Ghana is about 71% Christian and 19% Muslim, with both religions actually gaining converts of recent years, at the expense of traditional animism and Rastafarianism, and only 6% of the population has other affiliations or no religion. Religious tolerance is both officially and generally strong, but while Article 21 of the Ghana Constitution guarantees an absolute right to religious freedom, there is no specific disestablishment clause like the First Amendment to the US Constitution. This need not be suspicious – the same is true for my own country – but it does leave the door open for legislation (possibly well-intended) requiring that “respect” be paid to religious beliefs or people.

    If there were such legislation, a rabid enough creationist might be able to argue that to teach the theory of evolution in the public schools disrespects his/her religion. I can’t imagine a court agreeing with such a proposition, but I am not familiar with the nature or culture of jurisprudence in Ghana. And as creationists go, this one is ‘way gone.

  9. @DaveL: “If there were such legislation …..”
    Even without this Dutch creationists make such arguments, ao at Logos.nl. However they know they’ll have zero success in court. They’d need to change Dutch law first. It allows government, via professional evolutionary biologists, to “force Darwinism” upon all students. It’s not in the power of any court to do something against this. Indeed minister of Education Maria van der Hoeven argued for “teaching the controversy” in Dutch parliament in 2005; as a result she had to withdraw that proposal.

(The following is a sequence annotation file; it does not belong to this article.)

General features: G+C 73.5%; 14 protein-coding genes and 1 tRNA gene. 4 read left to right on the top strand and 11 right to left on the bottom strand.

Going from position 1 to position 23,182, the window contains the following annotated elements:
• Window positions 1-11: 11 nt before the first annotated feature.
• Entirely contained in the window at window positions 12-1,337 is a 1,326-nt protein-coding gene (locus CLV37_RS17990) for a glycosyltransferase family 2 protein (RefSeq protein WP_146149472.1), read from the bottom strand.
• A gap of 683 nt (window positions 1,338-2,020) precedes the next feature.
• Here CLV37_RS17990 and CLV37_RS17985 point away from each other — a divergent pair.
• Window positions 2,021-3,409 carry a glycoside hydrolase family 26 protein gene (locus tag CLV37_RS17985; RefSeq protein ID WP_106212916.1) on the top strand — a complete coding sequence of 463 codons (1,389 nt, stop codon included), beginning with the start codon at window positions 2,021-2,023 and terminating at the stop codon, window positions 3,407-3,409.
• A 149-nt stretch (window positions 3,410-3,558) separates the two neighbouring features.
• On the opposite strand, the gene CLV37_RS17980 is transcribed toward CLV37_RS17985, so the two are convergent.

I don’t know either how that works in Ghana, but do know it works this way in most European countries. It might be interesting to see how successfull Mr. Anane will be.

  10. Ted Herrlich

    Maybe little kennie will move!

  11. Ted Herrlich:
    “Maybe little kennie will move!”

    We can only hope, but don’t hold your breath. Kenneth the Ham has found fertile ground in Kentucky, USA since moving from Australia.

    Dave Luckett – Please take him back! (Pretty please with a cherry on top?)

  12. Preparing for a house move. I’ll be quiet here for a couple of weeks

  13. Dave Luckett

    We will, without pleasure, retiredsciguy, if he either returns of his own free will, or is deported. Alas, Ham is unlikely to do the former, and the US government is unlikely to do the latter. In Australia, as Ham knows well, he’d be another shouter in a Bible barn in some down-at-hell mall somewhere. In Kentucky, he’s somebody. (Also, rich, but that doesn’t signify to a man of God like him. Suuuure it doesn’t.)